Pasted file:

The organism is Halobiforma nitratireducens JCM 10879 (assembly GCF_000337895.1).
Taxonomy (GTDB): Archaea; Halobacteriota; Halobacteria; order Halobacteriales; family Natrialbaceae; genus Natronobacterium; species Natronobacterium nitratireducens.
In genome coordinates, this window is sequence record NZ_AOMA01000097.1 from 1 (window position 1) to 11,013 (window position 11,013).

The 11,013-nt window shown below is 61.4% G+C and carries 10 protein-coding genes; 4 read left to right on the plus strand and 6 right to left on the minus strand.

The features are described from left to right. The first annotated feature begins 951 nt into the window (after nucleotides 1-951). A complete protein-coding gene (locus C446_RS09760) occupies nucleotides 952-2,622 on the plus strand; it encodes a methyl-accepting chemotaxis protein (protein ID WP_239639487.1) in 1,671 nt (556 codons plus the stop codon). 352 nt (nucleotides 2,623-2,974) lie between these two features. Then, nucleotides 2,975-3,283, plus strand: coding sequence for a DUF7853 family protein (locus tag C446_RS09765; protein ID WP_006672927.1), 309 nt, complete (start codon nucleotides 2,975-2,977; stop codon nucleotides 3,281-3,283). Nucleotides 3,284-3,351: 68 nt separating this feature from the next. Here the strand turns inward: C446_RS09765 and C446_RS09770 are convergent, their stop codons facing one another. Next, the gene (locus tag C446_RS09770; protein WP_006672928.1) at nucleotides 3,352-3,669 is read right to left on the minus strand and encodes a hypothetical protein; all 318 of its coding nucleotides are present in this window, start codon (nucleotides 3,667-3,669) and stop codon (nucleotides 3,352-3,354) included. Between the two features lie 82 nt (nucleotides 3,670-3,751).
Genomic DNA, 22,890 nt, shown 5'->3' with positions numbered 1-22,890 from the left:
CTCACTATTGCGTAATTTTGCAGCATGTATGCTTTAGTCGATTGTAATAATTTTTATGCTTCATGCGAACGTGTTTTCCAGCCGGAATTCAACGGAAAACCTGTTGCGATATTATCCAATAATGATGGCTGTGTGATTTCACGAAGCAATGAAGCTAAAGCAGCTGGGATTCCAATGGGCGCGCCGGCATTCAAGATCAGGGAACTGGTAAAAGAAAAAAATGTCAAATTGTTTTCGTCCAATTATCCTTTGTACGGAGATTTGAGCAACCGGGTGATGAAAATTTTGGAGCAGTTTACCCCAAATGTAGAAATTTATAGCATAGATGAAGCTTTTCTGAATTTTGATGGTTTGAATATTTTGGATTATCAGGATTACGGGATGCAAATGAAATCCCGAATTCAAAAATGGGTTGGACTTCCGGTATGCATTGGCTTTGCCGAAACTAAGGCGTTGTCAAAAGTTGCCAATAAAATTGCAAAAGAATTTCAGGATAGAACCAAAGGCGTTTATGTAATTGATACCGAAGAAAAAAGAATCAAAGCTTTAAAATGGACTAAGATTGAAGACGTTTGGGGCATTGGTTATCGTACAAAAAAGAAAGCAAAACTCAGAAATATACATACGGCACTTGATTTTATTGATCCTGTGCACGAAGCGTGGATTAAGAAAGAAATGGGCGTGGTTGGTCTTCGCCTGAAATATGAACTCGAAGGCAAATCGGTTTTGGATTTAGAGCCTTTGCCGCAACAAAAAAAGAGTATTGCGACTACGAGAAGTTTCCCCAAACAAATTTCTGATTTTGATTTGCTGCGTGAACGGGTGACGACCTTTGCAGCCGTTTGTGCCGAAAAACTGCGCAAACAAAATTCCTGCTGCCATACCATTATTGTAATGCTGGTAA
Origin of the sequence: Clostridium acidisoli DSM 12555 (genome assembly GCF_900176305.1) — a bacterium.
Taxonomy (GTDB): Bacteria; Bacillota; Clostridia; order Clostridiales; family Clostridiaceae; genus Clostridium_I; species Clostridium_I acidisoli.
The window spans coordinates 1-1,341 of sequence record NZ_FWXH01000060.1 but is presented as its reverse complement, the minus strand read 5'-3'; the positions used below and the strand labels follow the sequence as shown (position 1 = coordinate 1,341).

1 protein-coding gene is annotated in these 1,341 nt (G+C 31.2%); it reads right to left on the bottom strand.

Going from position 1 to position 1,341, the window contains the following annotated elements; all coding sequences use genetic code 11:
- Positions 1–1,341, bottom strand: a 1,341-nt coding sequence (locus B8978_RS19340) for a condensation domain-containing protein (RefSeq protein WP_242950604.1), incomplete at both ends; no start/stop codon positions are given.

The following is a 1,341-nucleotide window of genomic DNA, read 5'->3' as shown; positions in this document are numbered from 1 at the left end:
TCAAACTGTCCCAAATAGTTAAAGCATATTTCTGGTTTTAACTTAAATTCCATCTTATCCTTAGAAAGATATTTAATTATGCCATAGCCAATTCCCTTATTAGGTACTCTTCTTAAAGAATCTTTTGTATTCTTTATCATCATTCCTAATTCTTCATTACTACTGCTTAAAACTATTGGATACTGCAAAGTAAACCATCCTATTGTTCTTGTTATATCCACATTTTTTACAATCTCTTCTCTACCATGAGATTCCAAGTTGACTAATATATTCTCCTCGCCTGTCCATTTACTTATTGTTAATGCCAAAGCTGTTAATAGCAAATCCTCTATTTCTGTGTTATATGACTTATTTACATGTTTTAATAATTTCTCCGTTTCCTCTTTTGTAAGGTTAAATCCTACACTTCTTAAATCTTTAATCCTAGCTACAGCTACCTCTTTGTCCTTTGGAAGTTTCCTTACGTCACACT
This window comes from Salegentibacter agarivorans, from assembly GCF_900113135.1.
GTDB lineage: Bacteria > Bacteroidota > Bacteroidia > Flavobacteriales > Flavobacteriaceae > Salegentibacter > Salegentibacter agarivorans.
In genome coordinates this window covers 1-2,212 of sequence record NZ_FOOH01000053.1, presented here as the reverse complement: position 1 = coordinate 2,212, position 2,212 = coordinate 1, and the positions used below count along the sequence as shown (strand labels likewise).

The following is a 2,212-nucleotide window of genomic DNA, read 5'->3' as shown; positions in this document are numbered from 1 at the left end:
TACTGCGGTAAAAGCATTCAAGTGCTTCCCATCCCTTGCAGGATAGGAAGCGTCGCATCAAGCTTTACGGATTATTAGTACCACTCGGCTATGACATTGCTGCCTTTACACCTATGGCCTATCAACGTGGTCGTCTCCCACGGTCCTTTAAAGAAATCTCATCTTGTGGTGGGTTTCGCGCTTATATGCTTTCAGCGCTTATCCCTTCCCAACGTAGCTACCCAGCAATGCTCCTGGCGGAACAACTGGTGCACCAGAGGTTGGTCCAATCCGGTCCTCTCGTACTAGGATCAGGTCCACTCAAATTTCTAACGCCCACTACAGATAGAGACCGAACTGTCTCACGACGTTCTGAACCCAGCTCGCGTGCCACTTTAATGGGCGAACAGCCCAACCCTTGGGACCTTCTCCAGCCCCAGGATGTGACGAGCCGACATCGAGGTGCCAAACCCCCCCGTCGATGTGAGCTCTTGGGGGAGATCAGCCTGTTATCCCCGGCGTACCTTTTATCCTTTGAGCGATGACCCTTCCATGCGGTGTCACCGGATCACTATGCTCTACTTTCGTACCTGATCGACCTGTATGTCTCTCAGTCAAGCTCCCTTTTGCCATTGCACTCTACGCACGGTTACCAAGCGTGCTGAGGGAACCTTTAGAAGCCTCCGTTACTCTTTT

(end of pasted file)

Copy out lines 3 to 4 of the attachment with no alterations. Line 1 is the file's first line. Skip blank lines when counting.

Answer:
In genome coordinates, this window is sequence record NZ_AOMA01000097.1 from 1 (window position 1) to 11,013 (window position 11,013).

The 11,013-nt window shown below is 61.4% G+C and carries 10 protein-coding genes; 4 read left to right on the plus strand and 6 right to left on the minus strand.